(469c) Assembly of Charged Nanoparticles on Phase-Separated Lipid Bilayers

Van Lehn, R. C., University of Wisconsin-Madison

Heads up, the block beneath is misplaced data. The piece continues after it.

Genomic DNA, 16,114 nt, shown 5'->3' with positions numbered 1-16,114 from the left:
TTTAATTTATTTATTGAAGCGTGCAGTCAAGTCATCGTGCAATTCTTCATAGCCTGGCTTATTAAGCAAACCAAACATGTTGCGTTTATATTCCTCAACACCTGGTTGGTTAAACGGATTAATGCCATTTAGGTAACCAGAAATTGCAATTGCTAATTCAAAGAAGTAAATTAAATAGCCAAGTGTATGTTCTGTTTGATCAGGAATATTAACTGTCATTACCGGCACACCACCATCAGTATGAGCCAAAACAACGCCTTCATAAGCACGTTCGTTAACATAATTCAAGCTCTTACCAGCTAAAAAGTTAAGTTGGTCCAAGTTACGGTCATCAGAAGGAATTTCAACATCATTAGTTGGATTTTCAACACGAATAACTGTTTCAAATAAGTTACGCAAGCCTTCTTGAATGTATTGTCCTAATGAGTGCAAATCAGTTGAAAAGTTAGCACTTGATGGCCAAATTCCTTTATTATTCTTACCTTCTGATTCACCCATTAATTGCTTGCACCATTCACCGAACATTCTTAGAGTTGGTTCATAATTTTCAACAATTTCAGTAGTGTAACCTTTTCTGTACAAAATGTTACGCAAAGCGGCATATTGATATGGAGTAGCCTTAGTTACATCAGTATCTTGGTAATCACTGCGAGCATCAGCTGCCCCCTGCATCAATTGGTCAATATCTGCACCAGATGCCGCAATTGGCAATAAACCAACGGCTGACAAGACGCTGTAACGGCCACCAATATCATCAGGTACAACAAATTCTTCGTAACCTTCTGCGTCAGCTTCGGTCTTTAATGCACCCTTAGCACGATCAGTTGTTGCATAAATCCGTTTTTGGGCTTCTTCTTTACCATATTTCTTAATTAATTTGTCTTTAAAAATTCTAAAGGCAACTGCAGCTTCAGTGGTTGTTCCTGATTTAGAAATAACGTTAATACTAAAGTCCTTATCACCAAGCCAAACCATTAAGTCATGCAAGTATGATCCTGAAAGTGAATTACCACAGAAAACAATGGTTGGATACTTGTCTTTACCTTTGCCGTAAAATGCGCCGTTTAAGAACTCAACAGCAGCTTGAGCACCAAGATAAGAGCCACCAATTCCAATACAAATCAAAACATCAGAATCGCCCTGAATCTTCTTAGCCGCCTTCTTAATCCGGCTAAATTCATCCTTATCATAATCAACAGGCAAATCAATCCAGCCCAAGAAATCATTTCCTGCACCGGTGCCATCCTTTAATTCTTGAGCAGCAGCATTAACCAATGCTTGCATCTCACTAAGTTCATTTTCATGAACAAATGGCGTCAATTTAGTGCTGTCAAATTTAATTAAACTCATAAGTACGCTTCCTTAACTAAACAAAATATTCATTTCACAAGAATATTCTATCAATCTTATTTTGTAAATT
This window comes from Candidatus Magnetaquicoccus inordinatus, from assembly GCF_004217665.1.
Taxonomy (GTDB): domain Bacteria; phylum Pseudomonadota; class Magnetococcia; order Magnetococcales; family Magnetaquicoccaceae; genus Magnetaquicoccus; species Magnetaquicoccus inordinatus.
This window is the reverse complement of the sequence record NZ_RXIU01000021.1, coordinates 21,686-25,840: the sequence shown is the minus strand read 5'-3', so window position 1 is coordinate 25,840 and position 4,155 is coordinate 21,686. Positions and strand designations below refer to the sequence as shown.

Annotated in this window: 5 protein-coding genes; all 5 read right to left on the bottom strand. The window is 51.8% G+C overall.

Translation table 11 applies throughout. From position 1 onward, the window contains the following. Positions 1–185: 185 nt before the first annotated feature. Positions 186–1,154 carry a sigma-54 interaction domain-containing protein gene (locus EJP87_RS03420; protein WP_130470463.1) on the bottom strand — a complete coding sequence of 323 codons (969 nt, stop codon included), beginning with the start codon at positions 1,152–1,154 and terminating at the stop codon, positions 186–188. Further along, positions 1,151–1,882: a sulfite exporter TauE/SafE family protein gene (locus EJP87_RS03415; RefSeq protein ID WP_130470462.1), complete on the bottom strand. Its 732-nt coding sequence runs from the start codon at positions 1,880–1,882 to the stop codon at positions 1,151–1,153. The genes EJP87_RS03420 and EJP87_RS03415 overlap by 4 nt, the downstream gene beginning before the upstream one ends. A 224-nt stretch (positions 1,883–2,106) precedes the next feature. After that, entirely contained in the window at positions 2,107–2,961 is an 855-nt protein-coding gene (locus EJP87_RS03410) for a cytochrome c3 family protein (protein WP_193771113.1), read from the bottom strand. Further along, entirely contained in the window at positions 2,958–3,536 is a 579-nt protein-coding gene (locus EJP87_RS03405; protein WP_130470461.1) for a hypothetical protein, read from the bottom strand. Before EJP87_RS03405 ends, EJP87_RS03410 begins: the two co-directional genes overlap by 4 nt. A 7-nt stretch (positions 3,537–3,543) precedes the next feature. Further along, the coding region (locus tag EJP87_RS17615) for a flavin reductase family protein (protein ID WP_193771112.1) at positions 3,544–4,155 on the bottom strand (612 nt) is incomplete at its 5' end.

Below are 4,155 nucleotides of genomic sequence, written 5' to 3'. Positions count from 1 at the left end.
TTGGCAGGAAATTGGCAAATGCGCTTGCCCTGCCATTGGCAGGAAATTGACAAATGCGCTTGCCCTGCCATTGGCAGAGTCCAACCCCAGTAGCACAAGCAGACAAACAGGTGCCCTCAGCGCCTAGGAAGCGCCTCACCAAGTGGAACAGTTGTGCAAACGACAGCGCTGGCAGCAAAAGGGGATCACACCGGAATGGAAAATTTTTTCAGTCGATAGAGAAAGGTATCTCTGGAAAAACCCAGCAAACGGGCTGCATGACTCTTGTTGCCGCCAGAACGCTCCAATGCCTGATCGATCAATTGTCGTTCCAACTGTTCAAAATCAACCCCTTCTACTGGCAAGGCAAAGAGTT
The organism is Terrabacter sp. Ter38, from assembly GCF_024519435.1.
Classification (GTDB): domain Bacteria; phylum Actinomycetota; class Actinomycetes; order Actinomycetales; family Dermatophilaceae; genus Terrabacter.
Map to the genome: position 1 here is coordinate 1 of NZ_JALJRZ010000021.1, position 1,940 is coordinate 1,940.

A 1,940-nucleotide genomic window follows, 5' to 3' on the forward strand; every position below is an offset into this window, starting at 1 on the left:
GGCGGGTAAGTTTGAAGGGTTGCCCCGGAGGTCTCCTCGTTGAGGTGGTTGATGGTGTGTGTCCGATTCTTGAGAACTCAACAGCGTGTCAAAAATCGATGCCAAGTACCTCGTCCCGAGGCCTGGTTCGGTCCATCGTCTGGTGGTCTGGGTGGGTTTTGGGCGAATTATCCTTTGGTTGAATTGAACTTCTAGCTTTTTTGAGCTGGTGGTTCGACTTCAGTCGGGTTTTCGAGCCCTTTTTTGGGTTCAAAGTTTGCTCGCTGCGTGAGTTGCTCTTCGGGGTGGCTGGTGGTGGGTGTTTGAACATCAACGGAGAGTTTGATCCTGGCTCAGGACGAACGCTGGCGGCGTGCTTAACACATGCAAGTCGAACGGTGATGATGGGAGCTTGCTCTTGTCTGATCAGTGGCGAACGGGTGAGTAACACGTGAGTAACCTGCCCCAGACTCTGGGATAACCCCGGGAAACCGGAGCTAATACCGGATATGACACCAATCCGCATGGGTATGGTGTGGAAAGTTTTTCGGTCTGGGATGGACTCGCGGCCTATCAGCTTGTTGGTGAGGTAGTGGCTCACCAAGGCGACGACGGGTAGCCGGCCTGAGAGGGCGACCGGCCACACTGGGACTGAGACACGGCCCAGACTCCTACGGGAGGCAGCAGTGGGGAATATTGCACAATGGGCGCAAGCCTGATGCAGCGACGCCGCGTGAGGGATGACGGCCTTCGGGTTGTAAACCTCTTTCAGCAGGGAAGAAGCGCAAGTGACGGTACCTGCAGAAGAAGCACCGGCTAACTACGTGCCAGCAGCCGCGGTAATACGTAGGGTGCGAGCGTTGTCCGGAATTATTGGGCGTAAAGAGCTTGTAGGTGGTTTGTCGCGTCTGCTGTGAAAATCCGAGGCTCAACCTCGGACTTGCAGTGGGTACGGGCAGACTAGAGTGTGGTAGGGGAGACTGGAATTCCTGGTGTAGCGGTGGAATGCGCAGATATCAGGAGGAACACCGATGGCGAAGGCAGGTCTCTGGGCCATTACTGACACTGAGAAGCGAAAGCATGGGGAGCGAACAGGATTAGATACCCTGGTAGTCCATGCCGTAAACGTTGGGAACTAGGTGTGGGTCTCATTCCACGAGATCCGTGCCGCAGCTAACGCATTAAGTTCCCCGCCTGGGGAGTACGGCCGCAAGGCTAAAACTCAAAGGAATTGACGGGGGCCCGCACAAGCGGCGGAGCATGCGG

The interactions between charged nanoparticles and lipid bilayers have been investigated extensively in both computational and experimental studies due to the relevance of these materials for drug delivery and other biomedical applications. However, most mechanistic studies have focused on simplified model membranes containing a single lipid component in the fluid phase. While useful, these model systems neglect the compositional heterogeneities associated with biologically relevant membranes. One such heterogeneity is the presence of lipid rafts, or phase-separated domains enriched in ordered lipids and cholesterol. Recent experimental work has suggested that charged nanoparticles bind more strongly to membranes containing rafts, although the mechanism underlying this increased binding is unknown. In this work, we use coarse-grained molecular dynamics simulations and enhanced sampling techniques to investigate the adhesion of charged nanoparticles to phase-separated lipid membranes as models for membranes containing lipid rafts. We find that nanoparticle binding is enhanced on single-component disordered lipid bilayers due to the ability of the membrane to deform to increase favorable lipid-nanoparticle interactions. In phase-separated bilayers, nanoparticles are driven to assemble at lipid raft boundaries due to the thickness difference between the ordered and disordered domains which reduces the elastic deformation of the bilayer upon binding. We further find that collections of nanoparticles can assemble at raft boundaries despite repelling each other in solution. These results provide new insight into the interactions of charged nanoparticles with more complex membrane compositions and suggests design guidelines for directing the assembly of nanoparticles on complex membranes.